Senator Baker: I have listened to the minister's excellent address very carefully. Thinking about what the chair had asked and why Senator Pearson's question related to hearing a child and why your last sentence to this committee in your presentation was that children have a right to be heard, when you tie it all together and you look at the most recent case law in Canada relative to this committee's mandate, that is, the international obligations regarding the rights and freedoms of children, as far as international agreements are concerned, the Hague convention certainly monopolizes a major portion of our case law today. One frequently sees the argument being made by the respondent, or the respondent's lawyer, to an application that is made in a foreign jurisdiction to return the child to the foreign jurisdiction for the very purpose that you outlined, for determination of the question of custody and access, and the application is made pursuant to the Hague convention.

There is a real problem with the question of whether or not the child will be heard. There is a lot of case law in this. The Supreme Court of Canada in Thomson v. Thomson has interpreted article 12 of the Hague convention to mean that the child, as the convention says, must be returned forthwith for a determination of the question. However, the United Nations Convention on the Rights of the Child in article 12 makes it mandatory that a judicial or administrative body in the determination of a question regarding a child shall — S-H-A-L-L — hear the child. That is 12(1). Article 12(2) of the United Nations convention says that the judicial or administrative body shall provide the means whereby the child's opinion will be heard by the administrative or judicial body in determining the question relative to the child.

If we had enacted into domestic law in Canada the United Nations Convention on the Rights of the Child, it would change substantially. You would bring a requirement in that it be considered by the court.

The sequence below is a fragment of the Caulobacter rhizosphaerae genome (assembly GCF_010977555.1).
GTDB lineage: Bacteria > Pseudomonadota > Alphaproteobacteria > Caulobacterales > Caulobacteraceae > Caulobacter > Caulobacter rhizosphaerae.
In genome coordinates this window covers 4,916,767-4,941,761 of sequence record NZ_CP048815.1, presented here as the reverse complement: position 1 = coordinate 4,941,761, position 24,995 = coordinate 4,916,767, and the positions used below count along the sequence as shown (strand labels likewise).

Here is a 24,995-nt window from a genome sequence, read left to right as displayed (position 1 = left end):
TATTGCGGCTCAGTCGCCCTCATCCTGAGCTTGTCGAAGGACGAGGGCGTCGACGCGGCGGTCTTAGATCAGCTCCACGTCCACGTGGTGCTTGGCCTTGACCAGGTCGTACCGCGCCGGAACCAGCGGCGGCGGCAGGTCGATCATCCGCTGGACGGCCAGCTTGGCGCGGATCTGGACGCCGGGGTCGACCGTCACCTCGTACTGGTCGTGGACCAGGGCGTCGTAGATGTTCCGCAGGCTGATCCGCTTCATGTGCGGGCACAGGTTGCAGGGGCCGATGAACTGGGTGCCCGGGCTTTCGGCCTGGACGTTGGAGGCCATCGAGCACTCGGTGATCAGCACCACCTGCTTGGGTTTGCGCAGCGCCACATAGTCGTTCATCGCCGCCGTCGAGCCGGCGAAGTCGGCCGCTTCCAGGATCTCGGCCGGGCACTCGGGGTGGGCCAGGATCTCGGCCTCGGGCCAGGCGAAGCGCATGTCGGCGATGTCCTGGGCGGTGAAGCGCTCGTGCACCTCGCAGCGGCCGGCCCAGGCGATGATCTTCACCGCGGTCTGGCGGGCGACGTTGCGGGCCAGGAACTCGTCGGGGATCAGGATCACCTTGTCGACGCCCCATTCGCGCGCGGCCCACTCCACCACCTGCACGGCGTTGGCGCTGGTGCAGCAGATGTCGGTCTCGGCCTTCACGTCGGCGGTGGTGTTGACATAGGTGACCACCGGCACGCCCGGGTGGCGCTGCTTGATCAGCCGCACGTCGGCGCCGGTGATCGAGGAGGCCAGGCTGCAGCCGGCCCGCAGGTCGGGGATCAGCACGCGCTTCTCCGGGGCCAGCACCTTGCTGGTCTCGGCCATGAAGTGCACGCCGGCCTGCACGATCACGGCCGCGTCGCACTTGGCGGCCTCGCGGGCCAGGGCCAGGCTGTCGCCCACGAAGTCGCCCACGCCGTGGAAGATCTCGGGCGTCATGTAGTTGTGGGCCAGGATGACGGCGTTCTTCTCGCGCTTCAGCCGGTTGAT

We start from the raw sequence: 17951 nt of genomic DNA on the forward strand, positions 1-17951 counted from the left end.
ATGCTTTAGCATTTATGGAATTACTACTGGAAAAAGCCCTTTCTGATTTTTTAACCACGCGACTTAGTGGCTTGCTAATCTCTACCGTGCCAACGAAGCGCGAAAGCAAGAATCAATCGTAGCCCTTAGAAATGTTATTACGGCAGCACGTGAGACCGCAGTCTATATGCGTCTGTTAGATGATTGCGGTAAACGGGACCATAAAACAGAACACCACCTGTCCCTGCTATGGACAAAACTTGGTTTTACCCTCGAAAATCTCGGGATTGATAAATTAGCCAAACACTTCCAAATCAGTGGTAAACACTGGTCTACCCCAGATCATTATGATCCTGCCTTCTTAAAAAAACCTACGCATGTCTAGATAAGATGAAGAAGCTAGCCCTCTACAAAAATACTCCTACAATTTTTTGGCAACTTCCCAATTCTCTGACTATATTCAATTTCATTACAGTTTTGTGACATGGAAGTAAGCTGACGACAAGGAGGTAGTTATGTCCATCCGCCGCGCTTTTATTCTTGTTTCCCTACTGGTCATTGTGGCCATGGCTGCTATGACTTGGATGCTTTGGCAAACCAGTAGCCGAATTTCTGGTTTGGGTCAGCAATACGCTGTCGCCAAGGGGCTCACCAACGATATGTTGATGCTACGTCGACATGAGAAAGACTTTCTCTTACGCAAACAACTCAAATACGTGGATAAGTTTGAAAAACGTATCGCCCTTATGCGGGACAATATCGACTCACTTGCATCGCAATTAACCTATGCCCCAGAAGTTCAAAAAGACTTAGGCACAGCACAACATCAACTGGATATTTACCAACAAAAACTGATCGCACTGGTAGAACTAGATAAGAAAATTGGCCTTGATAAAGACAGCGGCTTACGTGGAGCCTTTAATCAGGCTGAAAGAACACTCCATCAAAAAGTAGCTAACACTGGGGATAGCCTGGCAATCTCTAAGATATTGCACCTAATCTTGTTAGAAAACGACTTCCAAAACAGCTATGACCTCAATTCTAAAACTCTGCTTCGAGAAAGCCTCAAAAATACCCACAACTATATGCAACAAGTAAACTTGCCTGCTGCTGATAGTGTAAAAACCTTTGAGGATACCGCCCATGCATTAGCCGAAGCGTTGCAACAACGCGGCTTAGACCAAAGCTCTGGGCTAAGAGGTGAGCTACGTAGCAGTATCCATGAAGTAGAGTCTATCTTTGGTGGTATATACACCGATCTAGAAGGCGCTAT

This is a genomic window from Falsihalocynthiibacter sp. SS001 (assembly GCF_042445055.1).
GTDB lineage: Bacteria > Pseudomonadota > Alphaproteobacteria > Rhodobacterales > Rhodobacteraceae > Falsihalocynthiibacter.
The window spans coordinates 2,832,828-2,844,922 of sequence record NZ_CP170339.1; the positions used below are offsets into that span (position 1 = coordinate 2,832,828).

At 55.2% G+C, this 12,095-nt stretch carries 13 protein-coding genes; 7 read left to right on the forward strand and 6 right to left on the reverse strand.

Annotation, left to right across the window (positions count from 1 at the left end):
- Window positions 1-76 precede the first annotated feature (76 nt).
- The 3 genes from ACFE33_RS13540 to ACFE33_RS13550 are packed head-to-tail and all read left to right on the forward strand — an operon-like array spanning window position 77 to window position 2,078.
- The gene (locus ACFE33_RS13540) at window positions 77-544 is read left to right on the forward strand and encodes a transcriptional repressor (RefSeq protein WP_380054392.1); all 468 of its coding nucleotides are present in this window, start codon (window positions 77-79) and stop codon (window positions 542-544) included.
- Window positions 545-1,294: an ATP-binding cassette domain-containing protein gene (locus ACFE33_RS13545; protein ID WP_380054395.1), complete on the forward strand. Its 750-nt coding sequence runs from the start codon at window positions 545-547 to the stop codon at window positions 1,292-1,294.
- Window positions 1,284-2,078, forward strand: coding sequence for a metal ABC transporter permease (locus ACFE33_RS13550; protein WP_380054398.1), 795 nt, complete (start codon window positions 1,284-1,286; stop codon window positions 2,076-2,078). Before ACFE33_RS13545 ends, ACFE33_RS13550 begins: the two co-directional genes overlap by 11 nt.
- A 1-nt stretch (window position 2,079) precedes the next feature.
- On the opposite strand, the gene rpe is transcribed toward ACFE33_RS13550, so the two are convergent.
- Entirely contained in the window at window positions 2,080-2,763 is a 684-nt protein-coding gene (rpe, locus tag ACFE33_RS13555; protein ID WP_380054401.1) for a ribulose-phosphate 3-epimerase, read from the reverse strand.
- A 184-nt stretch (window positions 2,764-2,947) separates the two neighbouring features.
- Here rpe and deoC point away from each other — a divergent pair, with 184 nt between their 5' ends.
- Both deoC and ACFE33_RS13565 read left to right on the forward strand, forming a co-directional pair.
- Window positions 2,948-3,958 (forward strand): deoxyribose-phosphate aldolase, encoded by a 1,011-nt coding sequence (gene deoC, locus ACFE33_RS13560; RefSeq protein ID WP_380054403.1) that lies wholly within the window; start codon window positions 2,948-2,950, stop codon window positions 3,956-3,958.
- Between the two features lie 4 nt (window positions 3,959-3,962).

However, as the minister has told us here today, you can find cases of recent vintage — not many — where the judicial authority has considered the United Nations Convention on the Rights of the Child. If you are using Carswell or Quicklaw and you put into the search engine the United Nations Convention on the Rights of the Child as it relates to children's rights, you will find very few returns.

The enactment of the United Nations convention into domestic law in Canada would bring a new requirement to the judicial and administrative bodies, and that includes social services. It includes the City of Toronto. It would include provincial responsibilities as well. I do not know if you want to comment on that, minister. I can understand it if you do not comment on it. I think you have covered it fairly adequately, but not really as far as the committee is concerned.

Mr. Cotler: Prior to your question, when I was asked about the children's voice, I left out of my response, which I felt was getting long, the specific answer. You have allowed me to go back and reply to that, although not necessarily as fulsomely as your overall question might warrant. I will invite the two experts with me, Ms. Ménard and Ms. Morency, who have an institutional memory that I do not have, to add to my remarks if they wish.

Let me begin with why the Divorce Act does not contain provisions that require expressly the voice of the child to be heard in the context of divorce proceedings. In your comments, does this comply, for example, with article 12 of the children's rights convention? Under the parental responsibilities approach that we have with regard to the Divorce Act, the Divorce Act would be amended and it would introduce by way of amendment a list of criteria that the court would be required to consider in determining the best interests of the child.

One of those criteria would be, and I quote, “the child's views and preferences,” to the extent these can be reasonably ascertained. The question is: How do you reasonably ascertain them? The views of a child can be brought forward to the court in a number of ways. They can be brought forward by way of an assessment, by way of affidavit of the child or a party to the proceeding, or by the lawyer who brings the views of the child forward, and even through the testimony of the child.

I mentioned earlier that, among other things, in Bill C-2, which we introduced in Parliament, it does provide for facilitating the testimony of a child, either as a victim or as a witness, if we are dealing with a criminal law proceeding. Some of the matters you were referring to dealt with civil proceedings. Those are matters within provincial jurisdiction with regard to the regulation of the testimony in that provincial jurisdiction.

Children were consulted in the course of what we have characterized as our child-centred family justice strategy, which places the needs of the children first during the separation or divorce of the parents. It provides parents with tools to assist them in reaching parenting arrangements in the child's best interests.